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Burnet researchers are developing a rapid point-of-care (RPOC) test that will diagnose tuberculosis (TB) with just a drop of blood.
The team, led by Head of Burnet’s Diagnostics Development Laboratory, Associate Professor David Anderson will work with collaborators in China on the test that will operate in a similar way to a pregnancy test.
The current test, which diagnoses TB, is the same test which was developed 100 years ago. It requires the patient to cough up a sputum sample, which is then examined under a microscope by a highly-trained technician and is only 50 per cent effective.
Associate Professor Anderson told a packed audience at the TB-HIV Networking Zone at AIDS 2014 there are many challenges for TB and HIV POC diagnostics, from bench to bedside.
“Unfortunately, the majority of the individuals living in rural and remote areas of the developing world have limited access to testing mainly due to logistics, training and equipment,” he said.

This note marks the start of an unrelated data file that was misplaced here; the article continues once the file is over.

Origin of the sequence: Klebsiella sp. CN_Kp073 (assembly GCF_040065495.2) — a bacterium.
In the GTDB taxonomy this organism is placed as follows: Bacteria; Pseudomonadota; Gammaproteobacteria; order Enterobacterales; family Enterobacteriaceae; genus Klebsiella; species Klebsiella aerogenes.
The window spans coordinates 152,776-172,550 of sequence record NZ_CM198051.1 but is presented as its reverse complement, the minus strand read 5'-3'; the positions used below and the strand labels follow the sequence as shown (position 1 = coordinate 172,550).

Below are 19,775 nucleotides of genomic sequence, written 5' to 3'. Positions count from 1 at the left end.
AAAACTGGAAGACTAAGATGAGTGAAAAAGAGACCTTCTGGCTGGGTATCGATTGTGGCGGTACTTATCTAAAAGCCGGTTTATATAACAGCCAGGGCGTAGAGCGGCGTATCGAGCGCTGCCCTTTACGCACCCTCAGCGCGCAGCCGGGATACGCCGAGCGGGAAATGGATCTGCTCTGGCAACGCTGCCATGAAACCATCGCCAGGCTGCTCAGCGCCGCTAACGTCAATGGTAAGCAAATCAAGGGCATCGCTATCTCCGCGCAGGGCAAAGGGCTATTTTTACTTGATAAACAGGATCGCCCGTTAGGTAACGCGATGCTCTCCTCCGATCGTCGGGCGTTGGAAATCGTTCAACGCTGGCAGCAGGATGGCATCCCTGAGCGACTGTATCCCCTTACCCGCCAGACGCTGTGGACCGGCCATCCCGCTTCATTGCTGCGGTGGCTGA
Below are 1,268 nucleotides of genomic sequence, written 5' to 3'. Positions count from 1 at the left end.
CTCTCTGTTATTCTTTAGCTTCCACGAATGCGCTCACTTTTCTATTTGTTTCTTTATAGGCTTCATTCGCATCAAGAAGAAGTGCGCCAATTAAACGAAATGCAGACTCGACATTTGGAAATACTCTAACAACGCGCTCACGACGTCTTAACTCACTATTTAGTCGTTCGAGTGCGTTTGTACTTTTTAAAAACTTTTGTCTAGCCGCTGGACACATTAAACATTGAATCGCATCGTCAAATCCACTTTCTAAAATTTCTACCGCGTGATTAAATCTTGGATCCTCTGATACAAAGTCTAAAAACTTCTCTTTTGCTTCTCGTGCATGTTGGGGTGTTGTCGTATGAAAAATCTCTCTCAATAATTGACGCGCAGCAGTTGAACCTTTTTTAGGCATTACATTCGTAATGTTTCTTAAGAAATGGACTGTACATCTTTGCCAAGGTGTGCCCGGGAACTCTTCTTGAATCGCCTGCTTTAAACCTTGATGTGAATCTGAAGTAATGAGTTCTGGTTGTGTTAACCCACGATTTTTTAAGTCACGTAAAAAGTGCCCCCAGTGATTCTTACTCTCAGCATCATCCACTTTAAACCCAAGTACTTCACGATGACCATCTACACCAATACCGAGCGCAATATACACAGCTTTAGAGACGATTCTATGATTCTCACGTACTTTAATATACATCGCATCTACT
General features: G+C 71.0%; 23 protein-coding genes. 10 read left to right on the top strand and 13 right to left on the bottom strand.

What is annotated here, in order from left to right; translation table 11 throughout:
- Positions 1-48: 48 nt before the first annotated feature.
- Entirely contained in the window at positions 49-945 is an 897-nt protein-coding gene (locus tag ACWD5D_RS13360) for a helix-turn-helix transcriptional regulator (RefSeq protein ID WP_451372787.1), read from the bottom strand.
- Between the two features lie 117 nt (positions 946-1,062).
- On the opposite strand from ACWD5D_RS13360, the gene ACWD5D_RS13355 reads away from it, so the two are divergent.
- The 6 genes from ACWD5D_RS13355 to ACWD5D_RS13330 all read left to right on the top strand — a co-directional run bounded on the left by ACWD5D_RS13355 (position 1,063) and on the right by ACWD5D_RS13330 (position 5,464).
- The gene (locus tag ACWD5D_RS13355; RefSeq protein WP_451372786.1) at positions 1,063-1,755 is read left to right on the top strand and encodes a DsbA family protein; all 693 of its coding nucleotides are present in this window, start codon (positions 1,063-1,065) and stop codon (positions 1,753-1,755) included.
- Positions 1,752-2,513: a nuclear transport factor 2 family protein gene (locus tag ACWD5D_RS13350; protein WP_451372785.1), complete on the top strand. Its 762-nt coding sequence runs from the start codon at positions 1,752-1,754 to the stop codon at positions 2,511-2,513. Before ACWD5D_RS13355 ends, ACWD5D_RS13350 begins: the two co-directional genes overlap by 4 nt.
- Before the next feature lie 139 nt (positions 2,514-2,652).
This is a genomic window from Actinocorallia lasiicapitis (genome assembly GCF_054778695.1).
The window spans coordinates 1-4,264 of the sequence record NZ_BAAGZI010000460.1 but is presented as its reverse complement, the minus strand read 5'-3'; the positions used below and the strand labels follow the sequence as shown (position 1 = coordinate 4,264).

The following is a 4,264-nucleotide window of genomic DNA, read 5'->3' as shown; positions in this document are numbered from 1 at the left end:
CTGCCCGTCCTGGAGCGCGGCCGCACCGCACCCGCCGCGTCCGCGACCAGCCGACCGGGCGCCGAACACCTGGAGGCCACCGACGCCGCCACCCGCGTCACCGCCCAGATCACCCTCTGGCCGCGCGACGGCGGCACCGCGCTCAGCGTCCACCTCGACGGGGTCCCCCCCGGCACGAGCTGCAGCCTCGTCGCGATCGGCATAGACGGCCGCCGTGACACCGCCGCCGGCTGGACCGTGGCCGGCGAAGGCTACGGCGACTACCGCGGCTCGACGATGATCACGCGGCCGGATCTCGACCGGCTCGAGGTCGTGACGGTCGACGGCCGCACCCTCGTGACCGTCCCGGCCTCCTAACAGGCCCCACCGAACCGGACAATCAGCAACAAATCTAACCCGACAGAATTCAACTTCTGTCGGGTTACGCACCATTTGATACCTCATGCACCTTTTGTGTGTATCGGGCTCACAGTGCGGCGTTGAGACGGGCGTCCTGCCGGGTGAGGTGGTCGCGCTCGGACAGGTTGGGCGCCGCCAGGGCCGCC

“There is a clear need for the development of simple, cheap and sophisticated tests that can be operated without expensive equipment, which are also able to be used in the field.”
Associate Professor Anderson’s team has developed a number of RPOC tests for use in the developing world including hepatitis E, hepatitis A and active syphilis tests and a POC test for HIV treatment initiation, the VISITECT® CD4.
“Like for HIV, there is an urgent need to break through barriers in TB biomarker research to develop a highly-sensitive point-of-care diagnostic to improve identification of active TB cases,” he said.
TB kills one in five people with HIV, making it the leading killer globally of people living with HIV.
CLICK HERE for more information about Burnet’s diagnostics development work.